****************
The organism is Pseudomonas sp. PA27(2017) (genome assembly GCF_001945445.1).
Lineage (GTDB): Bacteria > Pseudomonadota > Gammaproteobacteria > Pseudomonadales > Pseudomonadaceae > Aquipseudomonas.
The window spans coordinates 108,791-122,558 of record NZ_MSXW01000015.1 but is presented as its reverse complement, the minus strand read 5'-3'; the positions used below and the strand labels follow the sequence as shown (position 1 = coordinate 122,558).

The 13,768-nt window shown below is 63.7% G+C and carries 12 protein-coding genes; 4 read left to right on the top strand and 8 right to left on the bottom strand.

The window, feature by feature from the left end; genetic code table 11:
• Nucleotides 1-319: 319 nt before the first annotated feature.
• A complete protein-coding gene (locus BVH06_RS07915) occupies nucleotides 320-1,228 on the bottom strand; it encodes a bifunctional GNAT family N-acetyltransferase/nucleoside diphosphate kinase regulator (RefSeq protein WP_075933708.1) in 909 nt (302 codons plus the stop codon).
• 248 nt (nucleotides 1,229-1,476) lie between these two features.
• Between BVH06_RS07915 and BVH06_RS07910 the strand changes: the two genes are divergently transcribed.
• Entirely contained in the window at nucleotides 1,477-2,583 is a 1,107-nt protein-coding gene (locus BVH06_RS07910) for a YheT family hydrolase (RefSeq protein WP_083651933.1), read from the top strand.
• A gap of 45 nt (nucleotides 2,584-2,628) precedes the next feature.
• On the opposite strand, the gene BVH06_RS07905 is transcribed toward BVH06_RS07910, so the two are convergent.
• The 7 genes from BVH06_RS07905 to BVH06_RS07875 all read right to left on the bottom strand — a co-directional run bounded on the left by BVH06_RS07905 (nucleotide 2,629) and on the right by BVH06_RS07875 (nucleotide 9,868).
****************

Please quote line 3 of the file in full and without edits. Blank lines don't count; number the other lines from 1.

The window spans coordinates 108,791-122,558 of record NZ_MSXW01000015.1 but is presented as its reverse complement, the minus strand read 5'-3'; the positions used below and the strand labels follow the sequence as shown (position 1 = coordinate 122,558).